3. Wheatstone Bridge Configuration: The strain gauges are arranged in a Wheatstone bridge configuration, which consists of four strain gauges connected in a specific pattern. The Wheatstone bridge configuration allows for accurate measurement of the strain and helps compensate for temperature variations and other external factors.
  4. Change in Resistance: As the load cell deforms under the applied force, the strain gauges experience changes in their electrical resistance. The strain gauges in tension (stretched) experience an increase in resistance, while the strain gauges in compression (compressed) experience a decrease in resistance.
  5. Electrical Output: The change in resistance of the strain gauges results in unbalanced voltage output from the Wheatstone bridge. This voltage output is directly proportional to the applied force or weight. The electrical output is usually in the form of a small electrical signal, typically in millivolts (mV).
  6. Amplification and Conditioning: The small electrical signal from the Wheatstone bridge is amplified and conditioned by an amplifier or signal conditioning circuitry. The amplifier increases the signal strength, improves its stability, and filters out any unwanted noise or interference.
  7. Output Conversion: In digital load cells, the amplified electrical signal is converted from analog to digital using an Analog-to-Digital Converter (ADC). The ADC converts the analog voltage signal into digital values that represent the measured force or weight.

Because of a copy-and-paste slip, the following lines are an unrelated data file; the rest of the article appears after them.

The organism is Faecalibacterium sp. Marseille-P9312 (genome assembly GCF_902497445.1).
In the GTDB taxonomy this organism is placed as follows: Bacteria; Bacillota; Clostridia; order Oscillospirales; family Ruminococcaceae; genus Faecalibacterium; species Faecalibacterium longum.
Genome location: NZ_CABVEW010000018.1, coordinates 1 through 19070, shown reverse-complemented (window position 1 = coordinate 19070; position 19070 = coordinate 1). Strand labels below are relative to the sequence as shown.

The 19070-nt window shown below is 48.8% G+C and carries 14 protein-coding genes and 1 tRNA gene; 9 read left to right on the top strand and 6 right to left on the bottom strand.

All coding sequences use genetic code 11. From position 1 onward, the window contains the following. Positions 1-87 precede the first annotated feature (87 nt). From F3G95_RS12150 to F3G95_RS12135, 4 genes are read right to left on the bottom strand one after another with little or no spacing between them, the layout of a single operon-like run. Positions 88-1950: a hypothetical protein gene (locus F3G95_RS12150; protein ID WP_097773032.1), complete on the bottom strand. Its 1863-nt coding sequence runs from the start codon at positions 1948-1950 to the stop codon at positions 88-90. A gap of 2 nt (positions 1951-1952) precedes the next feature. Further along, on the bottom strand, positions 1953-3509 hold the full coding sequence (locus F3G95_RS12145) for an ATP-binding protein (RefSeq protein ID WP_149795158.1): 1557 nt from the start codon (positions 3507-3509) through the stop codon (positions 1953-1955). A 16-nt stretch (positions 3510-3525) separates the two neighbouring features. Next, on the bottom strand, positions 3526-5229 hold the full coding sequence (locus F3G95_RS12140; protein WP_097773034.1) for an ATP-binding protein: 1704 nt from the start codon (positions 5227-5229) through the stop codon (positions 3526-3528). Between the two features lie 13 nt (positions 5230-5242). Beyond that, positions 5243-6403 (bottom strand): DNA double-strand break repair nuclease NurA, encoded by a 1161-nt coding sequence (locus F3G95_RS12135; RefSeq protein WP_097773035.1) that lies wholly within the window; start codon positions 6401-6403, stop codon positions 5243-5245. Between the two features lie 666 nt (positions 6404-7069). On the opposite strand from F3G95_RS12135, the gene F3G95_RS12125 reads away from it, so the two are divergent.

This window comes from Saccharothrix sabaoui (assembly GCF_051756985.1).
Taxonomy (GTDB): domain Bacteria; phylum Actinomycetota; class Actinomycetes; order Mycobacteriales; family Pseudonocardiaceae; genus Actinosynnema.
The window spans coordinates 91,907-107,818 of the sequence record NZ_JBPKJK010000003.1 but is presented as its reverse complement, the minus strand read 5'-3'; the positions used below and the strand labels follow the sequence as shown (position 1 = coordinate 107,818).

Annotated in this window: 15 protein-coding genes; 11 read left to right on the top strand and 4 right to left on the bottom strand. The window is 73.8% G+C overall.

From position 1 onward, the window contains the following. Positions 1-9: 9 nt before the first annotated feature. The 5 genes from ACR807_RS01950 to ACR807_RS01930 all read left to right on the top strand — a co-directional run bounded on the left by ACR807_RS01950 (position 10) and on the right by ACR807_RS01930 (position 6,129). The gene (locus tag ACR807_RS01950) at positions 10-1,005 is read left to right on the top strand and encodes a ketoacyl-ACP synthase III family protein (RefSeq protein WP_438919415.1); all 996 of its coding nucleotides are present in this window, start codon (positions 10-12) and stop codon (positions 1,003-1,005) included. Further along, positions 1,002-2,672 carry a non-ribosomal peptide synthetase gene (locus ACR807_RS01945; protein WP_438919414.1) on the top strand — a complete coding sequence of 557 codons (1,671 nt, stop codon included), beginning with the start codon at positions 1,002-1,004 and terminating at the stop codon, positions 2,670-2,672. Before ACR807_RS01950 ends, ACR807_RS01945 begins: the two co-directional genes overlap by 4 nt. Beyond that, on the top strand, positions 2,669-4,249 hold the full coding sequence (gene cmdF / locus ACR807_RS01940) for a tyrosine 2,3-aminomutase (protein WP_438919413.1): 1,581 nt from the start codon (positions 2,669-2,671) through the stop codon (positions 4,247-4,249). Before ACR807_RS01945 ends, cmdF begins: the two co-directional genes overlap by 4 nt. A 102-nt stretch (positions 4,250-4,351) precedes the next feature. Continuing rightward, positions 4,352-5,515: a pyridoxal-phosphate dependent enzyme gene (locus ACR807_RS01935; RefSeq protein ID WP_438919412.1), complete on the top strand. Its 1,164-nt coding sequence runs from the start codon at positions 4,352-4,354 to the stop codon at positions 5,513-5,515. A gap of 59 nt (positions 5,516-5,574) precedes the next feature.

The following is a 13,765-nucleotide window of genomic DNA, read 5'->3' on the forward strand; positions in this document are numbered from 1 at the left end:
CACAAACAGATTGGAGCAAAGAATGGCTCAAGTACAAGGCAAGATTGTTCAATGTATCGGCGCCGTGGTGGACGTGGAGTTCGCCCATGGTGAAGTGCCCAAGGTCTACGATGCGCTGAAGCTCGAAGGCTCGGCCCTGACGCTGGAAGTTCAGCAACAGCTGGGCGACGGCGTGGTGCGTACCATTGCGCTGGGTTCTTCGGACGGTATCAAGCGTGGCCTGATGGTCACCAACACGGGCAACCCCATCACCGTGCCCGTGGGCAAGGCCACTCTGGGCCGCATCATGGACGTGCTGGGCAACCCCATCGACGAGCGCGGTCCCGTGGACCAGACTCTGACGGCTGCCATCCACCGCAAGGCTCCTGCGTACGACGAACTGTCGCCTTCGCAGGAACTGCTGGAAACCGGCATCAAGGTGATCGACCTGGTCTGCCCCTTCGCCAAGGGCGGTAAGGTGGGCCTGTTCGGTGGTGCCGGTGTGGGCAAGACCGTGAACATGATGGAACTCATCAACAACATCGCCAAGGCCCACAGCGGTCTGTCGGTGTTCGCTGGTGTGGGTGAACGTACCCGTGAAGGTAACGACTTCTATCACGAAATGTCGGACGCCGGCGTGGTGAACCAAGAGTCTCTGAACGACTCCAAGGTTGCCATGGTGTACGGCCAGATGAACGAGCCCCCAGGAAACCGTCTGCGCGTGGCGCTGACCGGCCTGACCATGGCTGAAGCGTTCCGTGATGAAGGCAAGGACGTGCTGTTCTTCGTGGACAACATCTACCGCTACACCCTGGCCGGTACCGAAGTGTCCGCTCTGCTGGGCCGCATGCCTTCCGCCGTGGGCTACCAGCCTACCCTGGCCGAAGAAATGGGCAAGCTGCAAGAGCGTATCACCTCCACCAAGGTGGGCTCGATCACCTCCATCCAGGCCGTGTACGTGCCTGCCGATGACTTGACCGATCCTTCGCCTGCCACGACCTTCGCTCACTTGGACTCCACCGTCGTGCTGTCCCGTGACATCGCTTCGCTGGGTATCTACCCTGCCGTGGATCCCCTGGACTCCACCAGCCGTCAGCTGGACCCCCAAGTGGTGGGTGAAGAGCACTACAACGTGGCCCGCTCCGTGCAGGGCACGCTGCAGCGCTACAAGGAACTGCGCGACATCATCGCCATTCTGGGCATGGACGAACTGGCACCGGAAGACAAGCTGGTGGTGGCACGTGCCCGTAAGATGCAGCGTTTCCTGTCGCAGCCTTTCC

8. Output Transmission: The final electrical signal, whether analog or digital, is transmitted to external devices or systems for further processing, display, or control. This can be done through wiring connections, communication interfaces, or wireless transmission, depending on the load cell design and application.

By accurately measuring the changes in electrical resistance of the strain gauges, load cells provide a precise and reliable measurement of force or weight. The electrical signal output can be calibrated and calibrated to represent the applied force or weight in various units, making load cells widely used in numerous industries and applications where force measurement is critical.

Fig 5. The load cell working principle

Does a load cell have any formula?

A load cell itself does not have a specific formula associated with it. Load cells are transducers that convert applied force or weight into an electrical signal, typically a change in resistance or voltage. The output of a load cell is generally proportional to the applied load, following a specific relationship determined by its design and characteristics.